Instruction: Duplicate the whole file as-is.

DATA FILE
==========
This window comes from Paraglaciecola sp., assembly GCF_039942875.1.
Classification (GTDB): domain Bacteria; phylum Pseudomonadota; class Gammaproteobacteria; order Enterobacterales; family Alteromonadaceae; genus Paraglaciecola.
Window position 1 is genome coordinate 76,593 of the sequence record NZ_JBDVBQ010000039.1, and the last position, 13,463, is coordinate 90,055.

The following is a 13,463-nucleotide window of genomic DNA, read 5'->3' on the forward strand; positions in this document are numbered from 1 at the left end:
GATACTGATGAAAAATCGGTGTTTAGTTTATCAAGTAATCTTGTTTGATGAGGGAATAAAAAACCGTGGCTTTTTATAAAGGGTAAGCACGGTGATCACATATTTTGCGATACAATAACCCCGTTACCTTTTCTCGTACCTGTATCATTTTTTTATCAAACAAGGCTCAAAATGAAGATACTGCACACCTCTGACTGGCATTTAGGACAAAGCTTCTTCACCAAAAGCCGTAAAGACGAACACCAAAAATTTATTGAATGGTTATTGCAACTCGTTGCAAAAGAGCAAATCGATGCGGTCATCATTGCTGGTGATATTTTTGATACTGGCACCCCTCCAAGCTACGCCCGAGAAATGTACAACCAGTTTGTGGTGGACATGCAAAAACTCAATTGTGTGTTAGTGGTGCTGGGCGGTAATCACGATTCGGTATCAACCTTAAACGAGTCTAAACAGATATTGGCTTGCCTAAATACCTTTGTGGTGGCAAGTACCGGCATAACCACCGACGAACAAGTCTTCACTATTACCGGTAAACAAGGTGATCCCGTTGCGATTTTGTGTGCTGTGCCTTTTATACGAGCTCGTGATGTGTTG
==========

This window comes from Paraglaciecola sp., assembly GCF_039942875.1.
Classification (GTDB): domain Bacteria; phylum Pseudomonadota; class Gammaproteobacteria; order Enterobacterales; family Alteromonadaceae; genus Paraglaciecola.
Window position 1 is genome coordinate 76,593 of the sequence record NZ_JBDVBQ010000039.1, and the last position, 13,463, is coordinate 90,055.

The following is a 13,463-nucleotide window of genomic DNA, read 5'->3' on the forward strand; positions in this document are numbered from 1 at the left end:
GATACTGATGAAAAATCGGTGTTTAGTTTATCAAGTAATCTTGTTTGATGAGGGAATAAAAAACCGTGGCTTTTTATAAAGGGTAAGCACGGTGATCACATATTTTGCGATACAATAACCCCGTTACCTTTTCTCGTACCTGTATCATTTTTTTATCAAACAAGGCTCAAAATGAAGATACTGCACACCTCTGACTGGCATTTAGGACAAAGCTTCTTCACCAAAAGCCGTAAAGACGAACACCAAAAATTTATTGAATGGTTATTGCAACTCGTTGCAAAAGAGCAAATCGATGCGGTCATCATTGCTGGTGATATTTTTGATACTGGCACCCCTCCAAGCTACGCCCGAGAAATGTACAACCAGTTTGTGGTGGACATGCAAAAACTCAATTGTGTGTTAGTGGTGCTGGGCGGTAATCACGATTCGGTATCAACCTTAAACGAGTCTAAACAGATATTGGCTTGCCTAAATACCTTTGTGGTGGCAAGTACCGGCATAACCACCGACGAACAAGTCTTCACTATTACCGGTAAACAAGGTGATCCCGTTGCGATTTTGTGTGCTGTGCCTTTTATACGAGCTCGTGATGTGTTG